The Cuban-Chinese Company Haitech Gives Away Tsingtao Beer and Coca-Cola to Attract Customers

“You have to scan the code and follow these instructions,” said one of the Haitech workers who distributed the soft drinks. (14ymedio)

14ymedio bigger14ymedio, Juan Diego Rodríguez, Havana, 13 May 2023 — A crowd of people were milling around, suddenly and at full speed, in front of number 665 Carlos III Street. There, two blocks from the market of the same name, where the Pepsi Cola Company of Cuba once was, informal sellers are usually found. This Friday they grumbled about the intruders who were taking their place.

On one step, there were several boxes of soft drinks, one of beer, and a promotional poster of the joint venture Haitech, formed by the Cuban state-owned company Copextel and a Chinese partner. With a brightly colored background, a soft drink was offered in exchange for joining a WhatsApp group and sharing the address of the store in two groups on any social network.

Although the instructions were clear, people kept asking: “What do we have to do?” On the other side, the crowd was attended by two young people, one with Chinese features and the other Cuban. The first, in precarious Spanish, tried to give explanations out loud but could not make himself understood. “I’m going with the Cuban guy because I don’t understand Chinese,” said one lady. “You have to scan the code and follow these instructions,” said the Cuban.

In its virtual store, Haitech offers different appliances and electronic devices (refrigerators, freezers, fans, computer CPUs, meat grinders, blenders, line protectors) at prices in dollars, although there isn’t much to see: just 14 items. The most expensive is a desktop PC, at $795.80, and the cheapest, an LED light bulb at $4.35. As an offer, there was a solar charger reduced from $31.45 to $10.99.

The WhatsApp group that was accessed by scanning the code was managed by two people who called themselves Gema Wang and Nico Zheng, who answered the questions of those who were entering. Many searched for electrical household appliances or devices that aren’t in their catalog, such as pressure cookers or washing machines, which, they assured them, “will arrive in July.”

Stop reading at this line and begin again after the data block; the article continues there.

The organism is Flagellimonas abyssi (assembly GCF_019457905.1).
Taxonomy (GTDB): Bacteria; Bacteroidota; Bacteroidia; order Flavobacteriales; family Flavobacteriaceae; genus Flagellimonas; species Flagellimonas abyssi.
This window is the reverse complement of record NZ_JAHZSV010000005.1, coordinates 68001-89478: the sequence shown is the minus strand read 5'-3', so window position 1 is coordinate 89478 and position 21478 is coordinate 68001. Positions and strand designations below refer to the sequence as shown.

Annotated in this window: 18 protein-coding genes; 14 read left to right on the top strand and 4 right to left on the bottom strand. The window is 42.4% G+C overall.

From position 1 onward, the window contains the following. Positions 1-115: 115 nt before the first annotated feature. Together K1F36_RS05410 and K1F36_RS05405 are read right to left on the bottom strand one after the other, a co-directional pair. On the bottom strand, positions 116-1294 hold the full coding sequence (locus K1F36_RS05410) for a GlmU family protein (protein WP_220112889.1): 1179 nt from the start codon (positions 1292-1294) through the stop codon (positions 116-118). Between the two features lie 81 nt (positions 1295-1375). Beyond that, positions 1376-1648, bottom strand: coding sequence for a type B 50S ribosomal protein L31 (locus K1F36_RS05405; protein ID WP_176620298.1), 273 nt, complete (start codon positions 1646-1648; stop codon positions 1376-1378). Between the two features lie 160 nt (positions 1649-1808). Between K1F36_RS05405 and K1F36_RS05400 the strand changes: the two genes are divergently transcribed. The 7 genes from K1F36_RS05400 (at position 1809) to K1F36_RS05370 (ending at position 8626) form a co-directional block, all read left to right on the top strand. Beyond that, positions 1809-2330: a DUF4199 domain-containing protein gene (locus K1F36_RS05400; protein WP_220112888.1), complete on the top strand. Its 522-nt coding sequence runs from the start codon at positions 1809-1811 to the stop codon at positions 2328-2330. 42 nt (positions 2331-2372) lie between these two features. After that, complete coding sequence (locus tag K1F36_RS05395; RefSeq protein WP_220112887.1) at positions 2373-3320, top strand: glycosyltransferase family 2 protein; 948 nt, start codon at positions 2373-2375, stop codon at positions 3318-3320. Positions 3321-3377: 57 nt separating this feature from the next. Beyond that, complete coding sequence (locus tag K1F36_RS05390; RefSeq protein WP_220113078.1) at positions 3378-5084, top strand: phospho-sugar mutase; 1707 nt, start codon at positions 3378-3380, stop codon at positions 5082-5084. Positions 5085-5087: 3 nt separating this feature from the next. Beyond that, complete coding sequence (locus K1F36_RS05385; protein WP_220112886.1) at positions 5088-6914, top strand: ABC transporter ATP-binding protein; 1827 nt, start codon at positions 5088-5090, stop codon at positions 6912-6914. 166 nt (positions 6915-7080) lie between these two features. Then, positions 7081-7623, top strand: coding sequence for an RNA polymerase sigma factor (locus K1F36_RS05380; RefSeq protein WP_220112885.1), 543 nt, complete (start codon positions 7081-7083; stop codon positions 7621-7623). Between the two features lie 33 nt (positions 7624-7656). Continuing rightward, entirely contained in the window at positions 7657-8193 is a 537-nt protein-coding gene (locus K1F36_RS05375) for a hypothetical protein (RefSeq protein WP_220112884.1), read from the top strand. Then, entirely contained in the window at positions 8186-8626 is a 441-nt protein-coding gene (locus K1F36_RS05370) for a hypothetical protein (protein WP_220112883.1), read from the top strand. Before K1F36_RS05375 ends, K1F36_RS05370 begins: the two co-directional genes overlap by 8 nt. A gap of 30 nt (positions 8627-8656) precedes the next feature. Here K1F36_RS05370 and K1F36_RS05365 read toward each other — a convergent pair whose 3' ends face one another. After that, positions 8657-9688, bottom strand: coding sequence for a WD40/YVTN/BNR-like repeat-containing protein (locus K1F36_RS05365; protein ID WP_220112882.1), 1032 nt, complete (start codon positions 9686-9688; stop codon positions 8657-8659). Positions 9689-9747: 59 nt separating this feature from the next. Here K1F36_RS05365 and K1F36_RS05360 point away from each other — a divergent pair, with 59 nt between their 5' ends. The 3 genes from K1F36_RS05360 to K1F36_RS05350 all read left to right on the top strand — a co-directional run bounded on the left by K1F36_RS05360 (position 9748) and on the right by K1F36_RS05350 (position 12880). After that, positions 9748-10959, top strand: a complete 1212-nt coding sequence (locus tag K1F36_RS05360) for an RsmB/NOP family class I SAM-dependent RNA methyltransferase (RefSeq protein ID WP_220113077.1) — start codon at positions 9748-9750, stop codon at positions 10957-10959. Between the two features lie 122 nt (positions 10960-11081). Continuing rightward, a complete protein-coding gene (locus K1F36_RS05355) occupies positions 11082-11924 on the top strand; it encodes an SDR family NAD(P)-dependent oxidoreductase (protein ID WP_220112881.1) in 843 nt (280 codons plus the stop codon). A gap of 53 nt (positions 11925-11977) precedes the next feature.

“Are they cheaper than in stores in MLC (freely convertible currency)?” asked another potential customer. “Yes!” they answered, despite the fact that items can be bought only with foreign Visa, Mastercard or UnionPay cards (that is, they can only be acquired by emigrants who purchase them for their relatives on the Island).

Although Wang and Zheng welcomed people on WhatsApp saying that they are “a Chinese company,” on their website it can be verified that they are based in Hong Kong and operated jointly with the Cuban state-owned company Copextel, belonging to the Electronic, Automation and Communications Industry Group (Gelect).

Until now, the agreements between China and the Island to create joint ventures in the field of biotechnology were known — one of which, dedicated to producing a drug against nasopharyngeal cancer, was praised in the official press just last month — but barely any are known to be in commerce.

Last November, after the official visit to China of Cuban President Miguel Díaz-Canel, Beijing and Havana signed a total of 12 agreements about which no details were offered beyond saying that “they cover different sectors.”

Among them was a “memorandum of understanding” signed by the ministries of Commerce of both countries for the “strengthening of economic and trade cooperation,” and another with the Agency for International Development Cooperation aimed at “promoting the Chinese proposal for global development.”

In any case, the union of foreign private individuals with Cuban state companies has been raising suspicions for months. The latest denunciation has come from the Communists of Cuba collective, a Trotskyite group, saying that “the Cuban ruling bureaucracy advances decisively to the capitalist restoration, implementing the Chinese-Vietnamese model.”

Those who joined the WhatsApp group were not worried about this at all and immediately turned the exchange of messages into a private bulletin board for the sale of coffee, milk or chicken. Most of them, however, entered the site and left a short time later.

The drinks — 12 Sprite, 12 Orange Fanta, 24 Coca-Cola and 24 beers from the Chinese brand Tsingtao, which Cubans usually make fun of for its similarity with the word singao [“motherfucker”] — vanished in half an hour. Getting a soft drink was the only thing that mattered about Haitech to those who joined the WhatsApp group.

Translated by Regina Anavy


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